Thorpe and Ramprakash will complement each other as batting teachers. The former was profoundly successful in most places but especially impressive in Asia. His unbeaten 64 in the dark at Karachi in December 2000 took England to one of their other greatest away wins. Months later he made 113no and 32no on a Colombo dustbowl to achieve another superb victory.

The latter, who retired only last summer, had the soundest method of his generation of batsmen. His temperament did not quite match it. If he was slightly unfulfilled as an international cricketer, that may make him a wiser mentor now.

He said: “The ups and downs in my career should help me as a coach. I can identify with players perhaps sometimes trying too hard, feeling under pressure to make a mark or dealing with disappointment. I feel I can sympathise with guys out of the team who have had international experience but are back trying to improve their game.”

Thorpe is endlessly riveting to hear on the craft of batting. When Graham Gooch, England’s batting coach who also has a fund of wisdom, calls it a day, Thorpe will presumably succeed him. He seems in his element here.

“It is a job that is never done playing spin,” he said. “It is about having tempo. I have always said it is being clear about where your potential boundary options are. If you have four or five men around the bat you want to get them out so you need to know where your attacking areas are.

“There is also a core method of rotating the strike. That means using the depth of the crease - going forward or back to the ball, trying to avoid that middle ground which is a slight plant of front foot or half cock position. Before that it is about reading length. That is vital. Then you have to have a technique that is quick and efficient so you can work a ball into a gap.”

Thorpe did all of those things well and as the England Performance Centre batting coach he has given the young batsmen here tough practice sessions the like of which they will have never had before. In some, he denies them the opportunity to play the sweep, the slog sweep or to hit over the top, the preferred attacking options for England players against spin.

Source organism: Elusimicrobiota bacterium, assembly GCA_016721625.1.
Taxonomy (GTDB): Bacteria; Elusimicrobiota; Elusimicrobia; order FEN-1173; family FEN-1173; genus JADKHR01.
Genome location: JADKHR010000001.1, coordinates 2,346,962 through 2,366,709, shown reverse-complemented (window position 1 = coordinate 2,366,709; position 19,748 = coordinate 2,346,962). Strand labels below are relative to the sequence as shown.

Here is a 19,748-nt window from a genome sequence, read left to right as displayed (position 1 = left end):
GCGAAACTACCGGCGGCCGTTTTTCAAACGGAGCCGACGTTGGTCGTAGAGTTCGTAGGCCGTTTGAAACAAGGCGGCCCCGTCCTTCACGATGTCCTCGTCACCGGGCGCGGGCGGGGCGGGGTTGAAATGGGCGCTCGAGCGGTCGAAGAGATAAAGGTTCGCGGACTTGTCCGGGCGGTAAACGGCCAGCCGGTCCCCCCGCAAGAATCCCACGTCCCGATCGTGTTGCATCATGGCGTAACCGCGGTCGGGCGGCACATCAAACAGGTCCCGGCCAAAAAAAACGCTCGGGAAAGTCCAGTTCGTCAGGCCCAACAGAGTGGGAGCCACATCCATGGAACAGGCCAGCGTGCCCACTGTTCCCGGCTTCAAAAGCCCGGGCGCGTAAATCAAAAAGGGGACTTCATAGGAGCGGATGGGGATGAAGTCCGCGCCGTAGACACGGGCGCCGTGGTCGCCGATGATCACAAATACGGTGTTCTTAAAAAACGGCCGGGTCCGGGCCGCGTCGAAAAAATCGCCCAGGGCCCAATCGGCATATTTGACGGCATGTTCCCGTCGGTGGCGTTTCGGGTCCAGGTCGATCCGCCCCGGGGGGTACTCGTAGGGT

The Performance Programme squad contains 17 players in all, seven of them batsmen. No item of groundwork is overlooked in trying to improve them.

Ramprakash, who thinks his future may be as a coach, said: “It would have been amazing to have what these kids have now. I look on with envy, I really do because of the opportunities they have, the training methods to improve, the attention to detail both technically and mentally. It is wonderful.

“They can be the best they can be. Very importantly as well there are people here working them out as people.

"It is chalk and cheese to my day. The attention to fitness is at an unbelievable level. The training the lads do is amazing. It is all worked out for them.”

Ramprakash began in the Middlesex team when Mike Gatting, a superb player, wonderful company and of the last old-fashioned pros was still captain.

“These days they have supplement drinks at the end of the game and recovery techniques,” he said. “They are one percenters but they add up. When I first started recovery techniques were probably a curry and diet coke or watch Gatt eat his curry and have a few pints.”

To Eden Gardens then for England where they have won only once on Tony Greig’s tour in 1976. They can expect more trial by spin.

“Pace requires bravery,” said Thorpe. “You can be hurt. You will not be hurt playing spin but if you don’t play it very well you will look like a clown.” On this tour at least, England can only hope their supply of red noses has run out.